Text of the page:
“Being a content-focused brand, we have to show the content, so we were looking for ways to create designs that were focused around frames. We had a lot of initial designs with more simple, traditional rectangular frames. But one of the issues was that [we and Discovery felt they] really needed to own this brand, and, you can’t really own a rectangle. We always look for ways to bring something from elsewhere in the brand. Obviously, the D is something they are very focused on and historically has been a large part of their brand,” said Wheeler.
Initially, Roger considered rounding off both of the frames’ upper and lower right corners to make them look more like the D from which those curves were being drawn. But “ultimately, I wanted it to be a little more abstracted, so we just applied it to the bottom right corner. That gave us an oval shape that we could start to explore,” said Wheeler.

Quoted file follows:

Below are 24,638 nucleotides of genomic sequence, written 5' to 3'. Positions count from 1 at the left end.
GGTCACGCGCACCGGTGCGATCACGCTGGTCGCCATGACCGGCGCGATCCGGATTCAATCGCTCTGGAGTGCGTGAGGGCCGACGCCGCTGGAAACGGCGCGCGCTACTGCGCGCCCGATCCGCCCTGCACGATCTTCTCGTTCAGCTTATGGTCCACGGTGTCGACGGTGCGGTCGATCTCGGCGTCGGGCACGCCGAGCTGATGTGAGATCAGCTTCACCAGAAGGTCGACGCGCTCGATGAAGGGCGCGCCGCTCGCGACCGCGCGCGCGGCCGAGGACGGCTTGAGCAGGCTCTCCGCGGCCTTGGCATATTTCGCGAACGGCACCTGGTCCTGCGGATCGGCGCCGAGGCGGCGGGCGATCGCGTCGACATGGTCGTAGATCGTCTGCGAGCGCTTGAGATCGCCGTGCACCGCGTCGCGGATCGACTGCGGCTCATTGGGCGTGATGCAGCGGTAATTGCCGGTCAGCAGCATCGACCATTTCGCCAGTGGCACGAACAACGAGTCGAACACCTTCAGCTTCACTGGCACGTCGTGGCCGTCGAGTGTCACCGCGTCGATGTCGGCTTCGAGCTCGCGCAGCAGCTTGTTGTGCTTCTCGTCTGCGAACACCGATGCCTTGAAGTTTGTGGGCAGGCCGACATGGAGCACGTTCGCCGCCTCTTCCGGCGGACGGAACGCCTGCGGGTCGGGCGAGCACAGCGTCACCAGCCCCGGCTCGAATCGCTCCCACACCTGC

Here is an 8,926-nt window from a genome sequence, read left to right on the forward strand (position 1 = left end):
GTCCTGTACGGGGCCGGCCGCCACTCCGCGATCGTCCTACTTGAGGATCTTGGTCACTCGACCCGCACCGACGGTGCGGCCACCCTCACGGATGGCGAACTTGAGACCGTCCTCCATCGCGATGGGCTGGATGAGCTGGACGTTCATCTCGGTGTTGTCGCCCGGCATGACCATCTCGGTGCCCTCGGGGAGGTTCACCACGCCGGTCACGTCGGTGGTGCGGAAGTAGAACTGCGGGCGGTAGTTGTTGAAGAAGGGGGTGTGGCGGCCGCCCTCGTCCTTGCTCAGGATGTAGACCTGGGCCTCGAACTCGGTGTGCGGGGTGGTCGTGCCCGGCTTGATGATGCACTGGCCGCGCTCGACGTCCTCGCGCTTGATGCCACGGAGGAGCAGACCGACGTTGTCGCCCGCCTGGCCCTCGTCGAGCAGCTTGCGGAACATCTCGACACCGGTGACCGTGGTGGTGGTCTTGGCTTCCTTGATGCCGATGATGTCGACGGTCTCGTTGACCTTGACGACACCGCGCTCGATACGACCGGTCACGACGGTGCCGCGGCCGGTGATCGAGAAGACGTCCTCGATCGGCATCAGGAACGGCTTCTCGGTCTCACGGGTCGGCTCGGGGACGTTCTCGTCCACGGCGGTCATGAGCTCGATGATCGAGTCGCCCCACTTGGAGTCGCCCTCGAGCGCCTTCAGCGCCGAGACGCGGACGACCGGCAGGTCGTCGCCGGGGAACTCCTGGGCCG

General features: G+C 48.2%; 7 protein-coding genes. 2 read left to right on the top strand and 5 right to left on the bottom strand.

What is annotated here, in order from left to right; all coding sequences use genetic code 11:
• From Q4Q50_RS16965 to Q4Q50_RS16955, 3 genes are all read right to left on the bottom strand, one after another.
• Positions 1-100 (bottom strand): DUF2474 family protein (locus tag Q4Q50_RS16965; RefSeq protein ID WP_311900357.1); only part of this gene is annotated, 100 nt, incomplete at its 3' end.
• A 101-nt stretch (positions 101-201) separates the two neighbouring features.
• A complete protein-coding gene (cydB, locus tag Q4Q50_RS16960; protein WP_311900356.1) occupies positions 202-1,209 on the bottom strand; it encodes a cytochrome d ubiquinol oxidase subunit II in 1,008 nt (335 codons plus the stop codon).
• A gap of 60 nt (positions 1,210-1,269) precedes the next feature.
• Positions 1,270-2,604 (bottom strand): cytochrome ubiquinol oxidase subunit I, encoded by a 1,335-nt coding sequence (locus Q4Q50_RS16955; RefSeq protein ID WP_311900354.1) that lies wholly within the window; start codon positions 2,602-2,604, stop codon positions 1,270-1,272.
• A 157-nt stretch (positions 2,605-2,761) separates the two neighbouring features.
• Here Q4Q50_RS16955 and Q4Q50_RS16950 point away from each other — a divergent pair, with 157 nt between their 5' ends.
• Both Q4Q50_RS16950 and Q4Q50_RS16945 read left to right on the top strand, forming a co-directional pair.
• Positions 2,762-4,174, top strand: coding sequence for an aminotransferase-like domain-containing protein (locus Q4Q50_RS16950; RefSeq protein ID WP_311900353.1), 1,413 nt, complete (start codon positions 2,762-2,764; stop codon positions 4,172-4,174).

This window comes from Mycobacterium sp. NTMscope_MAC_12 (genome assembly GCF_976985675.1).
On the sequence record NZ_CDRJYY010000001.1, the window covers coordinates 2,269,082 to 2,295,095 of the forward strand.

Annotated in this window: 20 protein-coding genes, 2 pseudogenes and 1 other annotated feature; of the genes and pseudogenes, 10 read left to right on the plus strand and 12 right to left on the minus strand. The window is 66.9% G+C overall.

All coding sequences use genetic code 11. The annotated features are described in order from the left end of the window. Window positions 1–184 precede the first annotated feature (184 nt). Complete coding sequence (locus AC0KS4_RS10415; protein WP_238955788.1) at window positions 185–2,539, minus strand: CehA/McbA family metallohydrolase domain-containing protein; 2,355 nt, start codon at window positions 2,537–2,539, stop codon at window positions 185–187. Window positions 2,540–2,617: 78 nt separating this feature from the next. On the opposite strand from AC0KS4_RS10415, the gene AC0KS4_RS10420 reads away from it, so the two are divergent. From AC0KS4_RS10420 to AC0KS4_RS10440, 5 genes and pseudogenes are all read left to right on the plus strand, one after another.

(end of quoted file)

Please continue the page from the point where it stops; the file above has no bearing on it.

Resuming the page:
In the end, the beauty of Roger’s rebrand is how it all clicks together, said Wheeler.
“This lock-up of motion of the D—the way it locks up with the globe—that brought us to this sense of activation that ended up ultimately creating the whole motion language of the brand. The globe is the heart of everything that Discovery does. That’s one of the things they really got excited about with the new logo. From some of our first presentations with them, we gave them motion tests of all these things. We had a really energetic, frenetic language to it. That was all born from this early exploration where we locked those first two pieces together. It was kind of magical the way that one little thing sparked the whole process.”
See how the entire rebrand works together in the below brand sizzle:
Hooked on a Feeling
Group EVP, Marketing: Lara Richardson
SVP, Marketing Strategy and Ops: Josh Kovolenko
VP Creative, Marketing: Jason Turner
VP Marketing Strategy: Megan DeSouza
VP, Branded Entertainment: Michael Eisenbaum
Senior Director, Production - Marketing: Daniel Oleksiuk
Branding & Design Agency: Roger
Executive Creative Director: Terence Lee
Executive Producer: Josh Libitsky
Head of Production: Liz Catullo
Creative Director: Braden Wheeler
Senior Producer: Anne Pendola
Associate Creative Director: Dave Abel
Art Director: Micah Hahn
Lead Animator: Shawn Lee
Design/Animation: Sam Surtandi, Siwan Seok